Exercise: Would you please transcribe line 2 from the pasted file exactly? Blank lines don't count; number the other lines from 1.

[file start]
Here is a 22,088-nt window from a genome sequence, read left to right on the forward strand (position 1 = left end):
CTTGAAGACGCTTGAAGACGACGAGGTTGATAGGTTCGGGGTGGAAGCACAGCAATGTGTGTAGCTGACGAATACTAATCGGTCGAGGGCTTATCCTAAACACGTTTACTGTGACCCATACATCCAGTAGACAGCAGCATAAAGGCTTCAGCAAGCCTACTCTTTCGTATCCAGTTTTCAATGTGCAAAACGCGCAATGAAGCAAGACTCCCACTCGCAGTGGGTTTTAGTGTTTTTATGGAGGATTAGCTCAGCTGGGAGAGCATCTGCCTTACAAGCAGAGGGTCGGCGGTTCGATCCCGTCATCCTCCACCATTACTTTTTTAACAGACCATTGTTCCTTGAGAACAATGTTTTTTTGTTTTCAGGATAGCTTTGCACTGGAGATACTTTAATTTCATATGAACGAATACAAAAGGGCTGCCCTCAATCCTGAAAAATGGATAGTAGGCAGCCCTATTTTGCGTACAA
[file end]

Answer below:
CTTGAAGACGCTTGAAGACGACGAGGTTGATAGGTTCGGGGTGGAAGCACAGCAATGTGTGTAGCTGACGAATACTAATCGGTCGAGGGCTTATCCTAAACACGTTTACTGTGACCCATACATCCAGTAGACAGCAGCATAAAGGCTTCAGCAAGCCTACTCTTTCGTATCCAGTTTTCAATGTGCAAAACGCGCAATGAAGCAAGACTCCCACTCGCAGTGGGTTTTAGTGTTTTTATGGAGGATTAGCTCAGCTGGGAGAGCATCTGCCTTACAAGCAGAGGGTCGGCGGTTCGATCCCGTCATCCTCCACCATTACTTTTTTAACAGACCATTGTTCCTTGAGAACAATGTTTTTTTGTTTTCAGGATAGCTTTGCACTGGAGATACTTTAATTTCATATGAACGAATACAAAAGGGCTGCCCTCAATCCTGAAAAATGGATAGTAGGCAGCCCTATTTTGCGTACAA